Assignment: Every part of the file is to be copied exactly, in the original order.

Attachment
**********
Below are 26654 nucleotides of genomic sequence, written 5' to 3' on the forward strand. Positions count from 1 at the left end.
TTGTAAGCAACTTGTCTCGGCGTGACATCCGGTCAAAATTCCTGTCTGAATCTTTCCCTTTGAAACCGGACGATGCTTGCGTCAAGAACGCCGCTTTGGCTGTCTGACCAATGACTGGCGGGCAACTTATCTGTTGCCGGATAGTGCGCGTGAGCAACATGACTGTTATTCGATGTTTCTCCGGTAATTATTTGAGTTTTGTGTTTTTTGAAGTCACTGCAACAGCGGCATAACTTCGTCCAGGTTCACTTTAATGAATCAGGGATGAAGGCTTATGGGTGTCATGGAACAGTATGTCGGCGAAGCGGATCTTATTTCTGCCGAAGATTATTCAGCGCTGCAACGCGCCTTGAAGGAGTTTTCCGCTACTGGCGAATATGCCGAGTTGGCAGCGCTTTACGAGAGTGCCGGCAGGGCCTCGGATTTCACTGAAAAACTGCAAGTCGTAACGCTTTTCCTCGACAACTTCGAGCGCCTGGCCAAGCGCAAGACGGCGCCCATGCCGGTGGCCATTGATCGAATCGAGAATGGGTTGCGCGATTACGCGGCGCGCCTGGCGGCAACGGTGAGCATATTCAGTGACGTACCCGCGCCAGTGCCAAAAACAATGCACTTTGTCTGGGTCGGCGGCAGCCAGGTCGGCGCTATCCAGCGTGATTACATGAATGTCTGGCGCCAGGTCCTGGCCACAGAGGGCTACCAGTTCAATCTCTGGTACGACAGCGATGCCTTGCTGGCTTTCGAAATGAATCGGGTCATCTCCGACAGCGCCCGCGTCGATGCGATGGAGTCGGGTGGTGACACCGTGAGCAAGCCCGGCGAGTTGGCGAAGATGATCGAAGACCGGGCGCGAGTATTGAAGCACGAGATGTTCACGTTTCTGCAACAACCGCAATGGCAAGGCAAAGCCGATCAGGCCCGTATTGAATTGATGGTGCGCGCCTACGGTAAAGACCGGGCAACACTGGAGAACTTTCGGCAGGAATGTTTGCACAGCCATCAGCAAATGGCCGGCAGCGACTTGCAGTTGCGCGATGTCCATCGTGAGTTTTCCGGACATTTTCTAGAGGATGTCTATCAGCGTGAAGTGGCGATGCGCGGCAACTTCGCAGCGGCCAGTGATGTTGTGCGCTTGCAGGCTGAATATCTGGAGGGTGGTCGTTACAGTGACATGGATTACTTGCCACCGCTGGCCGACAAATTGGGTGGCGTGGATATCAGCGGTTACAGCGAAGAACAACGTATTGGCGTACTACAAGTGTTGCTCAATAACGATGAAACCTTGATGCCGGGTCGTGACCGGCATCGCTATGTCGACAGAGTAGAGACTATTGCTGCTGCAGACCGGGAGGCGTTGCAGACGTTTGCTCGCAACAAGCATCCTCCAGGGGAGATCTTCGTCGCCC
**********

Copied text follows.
Below are 26654 nucleotides of genomic sequence, written 5' to 3' on the forward strand. Positions count from 1 at the left end.
TTGTAAGCAACTTGTCTCGGCGTGACATCCGGTCAAAATTCCTGTCTGAATCTTTCCCTTTGAAACCGGACGATGCTTGCGTCAAGAACGCCGCTTTGGCTGTCTGACCAATGACTGGCGGGCAACTTATCTGTTGCCGGATAGTGCGCGTGAGCAACATGACTGTTATTCGATGTTTCTCCGGTAATTATTTGAGTTTTGTGTTTTTTGAAGTCACTGCAACAGCGGCATAACTTCGTCCAGGTTCACTTTAATGAATCAGGGATGAAGGCTTATGGGTGTCATGGAACAGTATGTCGGCGAAGCGGATCTTATTTCTGCCGAAGATTATTCAGCGCTGCAACGCGCCTTGAAGGAGTTTTCCGCTACTGGCGAATATGCCGAGTTGGCAGCGCTTTACGAGAGTGCCGGCAGGGCCTCGGATTTCACTGAAAAACTGCAAGTCGTAACGCTTTTCCTCGACAACTTCGAGCGCCTGGCCAAGCGCAAGACGGCGCCCATGCCGGTGGCCATTGATCGAATCGAGAATGGGTTGCGCGATTACGCGGCGCGCCTGGCGGCAACGGTGAGCATATTCAGTGACGTACCCGCGCCAGTGCCAAAAACAATGCACTTTGTCTGGGTCGGCGGCAGCCAGGTCGGCGCTATCCAGCGTGATTACATGAATGTCTGGCGCCAGGTCCTGGCCACAGAGGGCTACCAGTTCAATCTCTGGTACGACAGCGATGCCTTGCTGGCTTTCGAAATGAATCGGGTCATCTCCGACAGCGCCCGCGTCGATGCGATGGAGTCGGGTGGTGACACCGTGAGCAAGCCCGGCGAGTTGGCGAAGATGATCGAAGACCGGGCGCGAGTATTGAAGCACGAGATGTTCACGTTTCTGCAACAACCGCAATGGCAAGGCAAAGCCGATCAGGCCCGTATTGAATTGATGGTGCGCGCCTACGGTAAAGACCGGGCAACACTGGAGAACTTTCGGCAGGAATGTTTGCACAGCCATCAGCAAATGGCCGGCAGCGACTTGCAGTTGCGCGATGTCCATCGTGAGTTTTCCGGACATTTTCTAGAGGATGTCTATCAGCGTGAAGTGGCGATGCGCGGCAACTTCGCAGCGGCCAGTGATGTTGTGCGCTTGCAGGCTGAATATCTGGAGGGTGGTCGTTACAGTGACATGGATTACTTGCCACCGCTGGCCGACAAATTGGGTGGCGTGGATATCAGCGGTTACAGCGAAGAACAACGTATTGGCGTACTACAAGTGTTGCTCAATAACGATGAAACCTTGATGCCGGGTCGTGACCGGCATCGCTATGTCGACAGAGTAGAGACTATTGCTGCTGCAGACCGGGAGGCGTTGCAGACGTTTGCTCGCAACAAGCATCCTCCAGGGGAGATCTTCGTCGCCC